Matt and Dave feel some droid love with Huey, Dewey, and Louie aboard the Valley Forge at the rings of Saturn. This film explores the environmental fears of our time pushed into the future so we can see them with clarity. But is it really trees vs technology? Is it really Hannah Arendt’s Eichmann vs Adam in Eden? Or something far more complex and ambiguous? What is for sure, is the ecological, social, and personal trauma of Freeman Lowell.
Matt and Dave go back to the early days of sound cinema and one of the first great sci-fi films, scripted by non-other than H. G. Wells. A lavish golden age blockbuster! We follow as the movie explores socialism and technology in the 1940s, 1970s, and 2030s. Along the way we cross paths with the philosophy of Hannah Arendt, Marshall McLuhan, and Karl Marx, as well as the late writing of Wells. At stake are questions of human progress, happiness, and intention.
Matt and Dave psychoanalyse Lenny Huxley's brave new world of LA 2030 with the rise of uber-criminal Simon Phoenix and return of the indomitable John Spartan. We watch Hollywood burn with the LA Uprisings, interrogate a mise en scène of hygiene, and explore the fetishisation of the male body turning to Freud and his topological theory of mind. Minor warning: some swearing from a little girl in a film sound clip, and we tiptoe around future sex!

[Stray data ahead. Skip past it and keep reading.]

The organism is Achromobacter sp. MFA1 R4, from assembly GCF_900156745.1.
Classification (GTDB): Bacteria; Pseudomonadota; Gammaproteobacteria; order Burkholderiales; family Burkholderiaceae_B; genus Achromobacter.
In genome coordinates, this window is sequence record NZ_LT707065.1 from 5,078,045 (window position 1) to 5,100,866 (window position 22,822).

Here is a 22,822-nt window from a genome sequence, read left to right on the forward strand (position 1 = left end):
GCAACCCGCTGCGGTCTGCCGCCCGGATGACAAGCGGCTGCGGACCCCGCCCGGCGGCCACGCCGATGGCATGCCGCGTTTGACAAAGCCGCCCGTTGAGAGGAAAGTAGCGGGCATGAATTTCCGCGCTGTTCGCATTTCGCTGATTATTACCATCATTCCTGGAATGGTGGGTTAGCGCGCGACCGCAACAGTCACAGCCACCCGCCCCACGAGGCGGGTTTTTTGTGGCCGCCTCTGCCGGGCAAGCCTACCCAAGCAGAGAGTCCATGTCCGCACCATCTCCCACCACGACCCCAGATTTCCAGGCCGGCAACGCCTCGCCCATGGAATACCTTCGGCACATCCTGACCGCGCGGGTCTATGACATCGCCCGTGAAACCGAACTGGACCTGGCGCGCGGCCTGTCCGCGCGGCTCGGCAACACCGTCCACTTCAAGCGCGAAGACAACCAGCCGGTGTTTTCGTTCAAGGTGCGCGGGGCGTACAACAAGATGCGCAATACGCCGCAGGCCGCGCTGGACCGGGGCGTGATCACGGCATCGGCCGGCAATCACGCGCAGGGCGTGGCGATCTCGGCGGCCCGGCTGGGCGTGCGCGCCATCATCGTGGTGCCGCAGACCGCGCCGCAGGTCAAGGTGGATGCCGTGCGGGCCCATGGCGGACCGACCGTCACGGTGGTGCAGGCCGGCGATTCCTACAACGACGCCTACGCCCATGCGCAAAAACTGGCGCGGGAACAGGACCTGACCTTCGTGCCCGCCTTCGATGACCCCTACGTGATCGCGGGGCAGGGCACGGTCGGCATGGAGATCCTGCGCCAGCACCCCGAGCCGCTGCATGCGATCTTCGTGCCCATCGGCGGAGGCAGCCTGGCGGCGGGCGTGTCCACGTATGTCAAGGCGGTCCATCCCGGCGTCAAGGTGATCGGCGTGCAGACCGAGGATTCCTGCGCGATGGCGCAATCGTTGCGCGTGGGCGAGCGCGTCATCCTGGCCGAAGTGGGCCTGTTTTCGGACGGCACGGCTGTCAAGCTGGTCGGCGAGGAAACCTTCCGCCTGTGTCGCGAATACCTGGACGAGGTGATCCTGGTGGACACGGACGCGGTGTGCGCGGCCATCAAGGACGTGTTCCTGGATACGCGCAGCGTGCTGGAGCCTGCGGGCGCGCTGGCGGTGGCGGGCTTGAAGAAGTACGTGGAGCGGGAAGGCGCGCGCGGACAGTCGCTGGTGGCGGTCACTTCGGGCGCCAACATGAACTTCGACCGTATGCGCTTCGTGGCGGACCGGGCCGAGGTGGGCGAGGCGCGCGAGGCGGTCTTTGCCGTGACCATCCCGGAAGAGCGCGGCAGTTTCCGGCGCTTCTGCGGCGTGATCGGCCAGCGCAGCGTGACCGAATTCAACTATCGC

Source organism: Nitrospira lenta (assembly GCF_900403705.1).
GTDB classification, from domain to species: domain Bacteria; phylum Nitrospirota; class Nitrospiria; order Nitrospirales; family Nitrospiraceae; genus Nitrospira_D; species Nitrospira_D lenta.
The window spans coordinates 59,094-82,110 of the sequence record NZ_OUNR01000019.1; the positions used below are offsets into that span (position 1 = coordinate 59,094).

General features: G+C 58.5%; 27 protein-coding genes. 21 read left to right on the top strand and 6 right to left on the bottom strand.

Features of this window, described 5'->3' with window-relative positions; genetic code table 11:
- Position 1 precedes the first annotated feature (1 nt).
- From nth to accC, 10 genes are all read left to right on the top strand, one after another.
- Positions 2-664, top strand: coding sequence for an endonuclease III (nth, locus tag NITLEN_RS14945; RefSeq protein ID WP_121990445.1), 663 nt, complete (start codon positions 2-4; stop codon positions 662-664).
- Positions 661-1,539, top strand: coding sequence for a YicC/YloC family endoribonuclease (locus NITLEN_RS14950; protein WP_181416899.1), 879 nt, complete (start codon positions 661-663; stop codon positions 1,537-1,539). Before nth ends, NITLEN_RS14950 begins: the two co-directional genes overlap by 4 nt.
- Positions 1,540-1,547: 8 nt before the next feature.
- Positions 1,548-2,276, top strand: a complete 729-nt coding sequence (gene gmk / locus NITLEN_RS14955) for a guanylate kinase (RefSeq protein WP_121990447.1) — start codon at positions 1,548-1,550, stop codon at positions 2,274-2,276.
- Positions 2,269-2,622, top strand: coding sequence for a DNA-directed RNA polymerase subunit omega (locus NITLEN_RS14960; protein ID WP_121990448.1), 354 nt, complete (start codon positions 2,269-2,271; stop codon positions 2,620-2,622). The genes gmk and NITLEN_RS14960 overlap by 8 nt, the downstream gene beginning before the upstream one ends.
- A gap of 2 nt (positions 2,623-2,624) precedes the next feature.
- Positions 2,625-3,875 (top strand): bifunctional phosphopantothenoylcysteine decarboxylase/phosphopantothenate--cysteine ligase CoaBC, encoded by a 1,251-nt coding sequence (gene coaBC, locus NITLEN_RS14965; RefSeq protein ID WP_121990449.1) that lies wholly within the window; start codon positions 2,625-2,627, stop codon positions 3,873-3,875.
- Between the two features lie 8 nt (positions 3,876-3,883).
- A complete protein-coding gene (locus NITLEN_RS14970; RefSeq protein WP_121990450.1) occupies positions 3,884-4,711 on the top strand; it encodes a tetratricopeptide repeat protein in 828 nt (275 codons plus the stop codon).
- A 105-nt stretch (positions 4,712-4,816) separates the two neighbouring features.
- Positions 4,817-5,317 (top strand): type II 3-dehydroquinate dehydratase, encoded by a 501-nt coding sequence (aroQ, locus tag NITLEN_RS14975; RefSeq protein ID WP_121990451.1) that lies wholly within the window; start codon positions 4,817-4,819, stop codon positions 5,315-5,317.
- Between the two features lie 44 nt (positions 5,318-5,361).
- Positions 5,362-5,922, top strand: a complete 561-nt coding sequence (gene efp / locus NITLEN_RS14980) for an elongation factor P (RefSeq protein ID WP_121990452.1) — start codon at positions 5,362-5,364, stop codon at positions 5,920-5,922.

Matt and Dave encounter the aftermath of a human apocalypse and the endeavours of a robot artificial intelligence to repopulate the Earth. But all is not as it seems for the young girl at the centre of events. Swerving the ethical dilemma of the trolley problem - explored within the film – we hurtle straight for Kant and the possibility of universal morality. We also touch upon the lifetime of a civilisation within the Drake equation, as well as the lies of Plato's Republic.
Matt and Dave take a deep dive in the further temporal shenanigans of Marty and the Doc. Find out how short shift can be made of the standard paradoxes of time, and what time travel films in general and the ‘Back to the Future’ trilogy in particular seem to explore. Along the way we have a close encounter with Trump, get caught up in family values, and see how the film can be said to affirm multiplicity.